Headphone usage, while convenient in today’s society, could be negatively affecting the development of your child’s brain, the next generation.
The Development of the Auditory System
Wow! Did you know that infants can hear in the womb? In 1994, researchers Peter G Hepper and B Sara Shahidullah published the study, Development of Fetal Hearing. At 19 weeks of gestational age, infants begin to move in response to low-frequency sounds at 500 Hertz. Later, responses were found at 27 weeks of gestational age to an even lower frequency of sounds at 250 Hertz. Then, development continued in mid-frequencies up to 3000 Hertz.
According to researcher Ruth Litovsky, in The Development of the Auditory System, the physical structures of the auditory system are in place at birth. However, auditory development is a life-long process dependent on the naturally occurring development of physical structures and “in response to stimulation.” For example, your attention, memory, and inherited innate cognitive abilities affect how you respond to sound. Additionally, Litovsky shares that neural plasticity enables the auditory system to adapt and change throughout one’s life experiences. For example, an infant may express delight in music. Exposure to music influences the development of the infant’s brain. When musicians practice a song, they develop muscle memory. The interactions within the sensory system are endless.
Neuroplasticity Within the Brain
Neuroplasticity is the brain’s ability to change itself. As the brain develops, it takes in what is seen, heard, smelled, tasted, and felt through chronic exposure to sensory input. Additionally, you are also affected by how your muscles and tendons interact with gravity, your proprioceptive system. Norman Doidge shared that even what you think affects your brain.
When illnesses like ear infections occur, sounds still enter your hearing system. However, the ear infection weakens the intensity of sounds traveling through your hearing system, along your auditory neural pathways to the brain. Since ear infections rarely occur in both ears, sounds fail to synch up on their way up to the brain’s processing system. According to Norman Doidge, when sound travels along auditory neural pathways out-of-synch, you have “a noisy, dysregulated nervous system.” Thus, you are at risk of developing sound sensitivities. Sound sensitivities can be the result of a noisy, dysregulated nervous system.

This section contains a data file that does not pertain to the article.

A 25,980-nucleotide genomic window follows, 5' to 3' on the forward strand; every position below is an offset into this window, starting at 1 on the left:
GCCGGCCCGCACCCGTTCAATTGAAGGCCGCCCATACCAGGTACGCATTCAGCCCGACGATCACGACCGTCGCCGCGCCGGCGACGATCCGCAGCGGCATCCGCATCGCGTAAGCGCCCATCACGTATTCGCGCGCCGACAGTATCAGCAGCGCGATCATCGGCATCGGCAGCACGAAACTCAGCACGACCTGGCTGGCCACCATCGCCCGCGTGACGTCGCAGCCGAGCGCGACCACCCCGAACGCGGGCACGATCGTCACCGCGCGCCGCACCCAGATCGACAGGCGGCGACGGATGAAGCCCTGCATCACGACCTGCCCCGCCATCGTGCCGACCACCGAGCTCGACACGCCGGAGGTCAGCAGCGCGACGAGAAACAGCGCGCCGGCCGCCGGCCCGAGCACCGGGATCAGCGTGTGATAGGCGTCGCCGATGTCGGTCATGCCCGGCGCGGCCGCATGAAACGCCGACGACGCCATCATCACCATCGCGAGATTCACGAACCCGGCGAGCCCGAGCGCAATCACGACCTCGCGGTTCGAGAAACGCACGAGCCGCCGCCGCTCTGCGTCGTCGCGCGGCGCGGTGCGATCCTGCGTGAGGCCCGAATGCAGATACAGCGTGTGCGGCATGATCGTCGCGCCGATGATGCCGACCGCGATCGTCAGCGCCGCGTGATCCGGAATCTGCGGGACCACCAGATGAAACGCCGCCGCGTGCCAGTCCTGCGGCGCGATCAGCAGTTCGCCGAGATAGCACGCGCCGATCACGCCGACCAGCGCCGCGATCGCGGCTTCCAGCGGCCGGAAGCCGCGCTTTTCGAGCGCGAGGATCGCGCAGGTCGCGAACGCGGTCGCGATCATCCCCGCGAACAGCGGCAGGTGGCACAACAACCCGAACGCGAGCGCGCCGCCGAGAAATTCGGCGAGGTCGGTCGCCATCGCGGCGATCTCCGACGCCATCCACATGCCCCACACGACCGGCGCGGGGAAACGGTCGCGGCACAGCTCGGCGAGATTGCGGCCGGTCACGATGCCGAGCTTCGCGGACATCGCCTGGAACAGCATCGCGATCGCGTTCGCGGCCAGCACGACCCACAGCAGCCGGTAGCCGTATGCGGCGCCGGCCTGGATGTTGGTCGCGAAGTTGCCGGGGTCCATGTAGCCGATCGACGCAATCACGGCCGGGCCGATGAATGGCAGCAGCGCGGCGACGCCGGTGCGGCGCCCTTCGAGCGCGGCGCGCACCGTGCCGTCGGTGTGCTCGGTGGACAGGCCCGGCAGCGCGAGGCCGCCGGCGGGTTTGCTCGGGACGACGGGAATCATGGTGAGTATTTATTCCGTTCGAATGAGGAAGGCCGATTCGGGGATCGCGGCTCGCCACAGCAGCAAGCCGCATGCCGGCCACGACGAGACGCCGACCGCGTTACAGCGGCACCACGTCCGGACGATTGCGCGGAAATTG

Norman Doidge shares fascinating insights about brain neuroplasticity in his books, The Brain’s Way of Healing, and The Brain that Changes Itself.
Intervention Regulates the Nervous System
In contrast, positive changes occur within the nervous system through therapeutic listening using iLs Auditory Integrated Listening or Berard-based Auditory Integration Training. Through the use of a comprehensive hearing evaluation, I strive to synch up sounds from both ears. Thus, sending strong sound energy stimulation along auditory neural pathways. As auditory neural pathways strengthen, the brain changes its response to sounds. Consequently, sound tolerance gradually improves as long as there is ear health.
Importance of Auditory Behavioral Characteristics
In 2011, the most important lesson I learned as I began work as an auditory integration trainer resulted in help for numerous clients. A friend and mentor, Mrs. Kathy Jones emphasized that a client’s auditory behavioral characteristics are as important as their hearing test results. Even when the exact cause of hearing loss is unknown, clients with hearing loss behavioral characteristics may benefit from hearing aids.
To help you understand, I would like to share a memory Mrs. Kathy Jones shared with me:
After hearing Kathy’s story, I began to recheck the accuracy of client’s Uncomfortable Loudness test. Using headphones and therapeutic music, I asked clients to slowly turn up the volume until music sounded too loud. Surprisingly, clients who failed to respond during the Uncomfortable Loudness Test consistently choose unsafe listening levels. What I learned prompted me to observe auditory behaviors, ask new questions, and read research publications.
Each of us are prompted subconsciously by our brain to act. I call these actions seeking behaviors. For example, clients rarely thought about why they wore earbuds or headphones while listening to music until our discussion. With strong emotion, some clients shared they started wearing earbuds or headphones to block out distracting sounds. Did they have sound intolerance? However, other clients shared that loud music helped them think and focus. Did they have an under-stimulated hearing system or mild hearing loss?
Noise-Induced Hearing Loss in Children
While studying the effects of noise-induced hearing loss in children, Harrison found expressive speech difficulties. Greatly concerned, Harrison emphasized that even when hearing loss is not found in the cochlea, auditory behavioral characteristics like expressive speech difficulties indicate problems within the brain’s auditory processing system. Harrison emphasized the importance of completing additional audiometric testing of Central Auditory Processing Skills (7). As I studied and worked with clients, I began to notice patterns of auditory behavioral characteristics associated with sound sensitivities versus hearing loss with sound intolerance.